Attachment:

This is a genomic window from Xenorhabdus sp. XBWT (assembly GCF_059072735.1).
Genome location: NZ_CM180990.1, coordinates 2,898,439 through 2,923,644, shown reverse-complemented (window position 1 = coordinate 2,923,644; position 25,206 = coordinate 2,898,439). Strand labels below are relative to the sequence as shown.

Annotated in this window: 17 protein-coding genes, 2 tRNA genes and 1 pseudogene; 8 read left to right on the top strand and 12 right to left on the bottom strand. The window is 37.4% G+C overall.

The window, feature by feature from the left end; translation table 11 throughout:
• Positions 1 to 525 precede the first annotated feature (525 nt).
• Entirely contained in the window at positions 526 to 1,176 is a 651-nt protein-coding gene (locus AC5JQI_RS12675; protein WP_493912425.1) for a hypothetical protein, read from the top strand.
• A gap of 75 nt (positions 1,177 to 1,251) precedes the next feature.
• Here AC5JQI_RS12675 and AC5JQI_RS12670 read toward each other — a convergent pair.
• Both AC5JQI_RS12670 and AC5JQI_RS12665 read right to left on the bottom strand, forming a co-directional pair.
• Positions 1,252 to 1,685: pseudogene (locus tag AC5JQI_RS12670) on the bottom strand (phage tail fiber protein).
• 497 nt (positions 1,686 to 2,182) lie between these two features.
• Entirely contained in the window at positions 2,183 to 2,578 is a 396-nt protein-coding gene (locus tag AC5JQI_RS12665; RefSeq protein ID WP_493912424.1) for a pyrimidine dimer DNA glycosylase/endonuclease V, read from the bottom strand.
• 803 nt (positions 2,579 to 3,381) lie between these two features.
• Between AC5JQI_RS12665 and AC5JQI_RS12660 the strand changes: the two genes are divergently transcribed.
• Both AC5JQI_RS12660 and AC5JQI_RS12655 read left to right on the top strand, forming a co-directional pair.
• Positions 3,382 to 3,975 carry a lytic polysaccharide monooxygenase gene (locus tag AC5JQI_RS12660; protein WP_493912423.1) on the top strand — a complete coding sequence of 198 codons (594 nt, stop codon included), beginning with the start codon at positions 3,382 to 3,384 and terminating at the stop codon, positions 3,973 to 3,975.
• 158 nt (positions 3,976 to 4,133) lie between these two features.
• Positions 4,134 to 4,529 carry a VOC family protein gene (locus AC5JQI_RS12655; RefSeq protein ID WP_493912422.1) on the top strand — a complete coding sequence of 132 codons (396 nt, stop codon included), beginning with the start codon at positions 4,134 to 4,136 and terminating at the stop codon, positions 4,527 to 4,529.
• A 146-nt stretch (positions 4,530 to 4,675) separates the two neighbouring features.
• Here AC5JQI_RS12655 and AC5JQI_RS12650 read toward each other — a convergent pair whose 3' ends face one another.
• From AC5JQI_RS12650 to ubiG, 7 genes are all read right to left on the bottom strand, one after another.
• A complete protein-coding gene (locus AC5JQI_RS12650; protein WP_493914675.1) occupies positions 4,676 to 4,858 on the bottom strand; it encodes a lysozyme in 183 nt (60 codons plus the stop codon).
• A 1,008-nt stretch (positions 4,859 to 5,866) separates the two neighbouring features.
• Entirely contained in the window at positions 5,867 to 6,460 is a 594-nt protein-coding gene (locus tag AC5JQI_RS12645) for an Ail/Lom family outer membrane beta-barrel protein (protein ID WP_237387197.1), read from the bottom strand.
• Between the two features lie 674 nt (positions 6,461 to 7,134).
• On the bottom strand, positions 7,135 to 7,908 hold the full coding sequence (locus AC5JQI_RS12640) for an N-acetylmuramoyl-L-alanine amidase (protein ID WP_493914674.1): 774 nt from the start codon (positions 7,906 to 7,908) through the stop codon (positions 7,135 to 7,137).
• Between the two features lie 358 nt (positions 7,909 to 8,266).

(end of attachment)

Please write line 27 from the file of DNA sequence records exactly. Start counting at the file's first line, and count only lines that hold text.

• Between the two features lie 358 nt (positions 7,909 to 8,266).